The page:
Love doesn't love us
Deem doesn't deem us fit
But just really where are the jobs?
In late February, Fayette County Sen. Shirley Love railed against environmentalists from the Senate floor. He and some of his cohorts categorize air-breathers and water-drinkers as a special interest group. Love implied that we think it's more important to protect stream critters than to protect people from flooding.
The Beckley Register-Herald reported:
"Love used the occasion to plug a Senate resolution to study flooding in West Virginia, a constant problem, especially in southern counties, with an eye toward liberalizing steps that can be taken to rid streams of debrisOnce, it took a four-inch rain to trigger a flood, but now, in coal mining communities, Love said, all that's necessary is one inch of rain to unleash flood waters that engulf entire areas."
Did we hear Love rail against mountaintop removal / valley fill coal mining as a proven reason for increased flooding in the coalfields? Of course not!
The "liberalizing steps" sound a lot like the "Flood Thy Neighbor" bill. Every year, certain Senators introduce this bill, despite their lack of knowledge about stream ecology. These fellows haven't a clue about the web of life that supports us all, even though they, like all of us, are entangled in that web.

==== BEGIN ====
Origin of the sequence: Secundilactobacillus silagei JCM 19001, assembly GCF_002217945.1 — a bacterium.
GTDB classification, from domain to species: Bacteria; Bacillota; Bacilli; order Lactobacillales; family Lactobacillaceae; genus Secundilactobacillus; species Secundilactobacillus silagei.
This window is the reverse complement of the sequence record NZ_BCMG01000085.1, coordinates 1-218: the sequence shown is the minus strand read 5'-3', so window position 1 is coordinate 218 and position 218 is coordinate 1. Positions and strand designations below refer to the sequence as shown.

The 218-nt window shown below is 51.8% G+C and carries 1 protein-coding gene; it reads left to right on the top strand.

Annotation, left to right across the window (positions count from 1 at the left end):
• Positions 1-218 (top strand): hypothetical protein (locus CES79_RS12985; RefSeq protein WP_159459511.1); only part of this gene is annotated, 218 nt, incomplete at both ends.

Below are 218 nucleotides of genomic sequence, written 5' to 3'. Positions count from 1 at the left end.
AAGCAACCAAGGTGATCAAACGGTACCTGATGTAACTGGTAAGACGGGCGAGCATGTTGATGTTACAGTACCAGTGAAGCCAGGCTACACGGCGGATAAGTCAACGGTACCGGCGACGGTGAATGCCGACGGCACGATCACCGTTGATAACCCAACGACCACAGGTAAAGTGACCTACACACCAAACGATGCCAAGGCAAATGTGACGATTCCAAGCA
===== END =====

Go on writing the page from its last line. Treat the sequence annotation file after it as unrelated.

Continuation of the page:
The Register-Herald continued:
"Afterward, Sen. J. Frank Deem, R-Wood, saluted Love, saying he agreed environmentalists exercise too much clout at the expense of landowners and job creation 'We don't have jobs because these people won't let us,' he said. 'A job is the most important thing in the world to most people. If you don't have a job, you don't have anything. Environmentalists keep us from creating jobs.' "
I'd bet most people would find breathable air and clean, drinkable water to be even more basic than a job, but a job is definitely next on the needs list.
Shame on Deem for using us as an excuse for his and other good ole' boys inaction.
A study called "Job Jolt" shows that the Midwestern states studied could create more than 200,000 jobs and $5.5 billion for workers by transitioning to truly cleaner alternative energies.
The Apollo Plan, mapped out by the Apollo Alliance (a broad coalition including business, labor, environmental, farm and civil rights groups) has even more good news. An independent economist found that the
Apollo Plan will create more than three million new jobs by investing in the transition to new, cleaner energy systems. The ambitious ten-year plan - mirrored on the first Apollo Project that put Americans on the moon in less than a decade - lays out the plan needed to rebuild cities' infrastructure, make our economy stronger and free of us our deadly energy habits.
We deem that something worth loving - and working toward.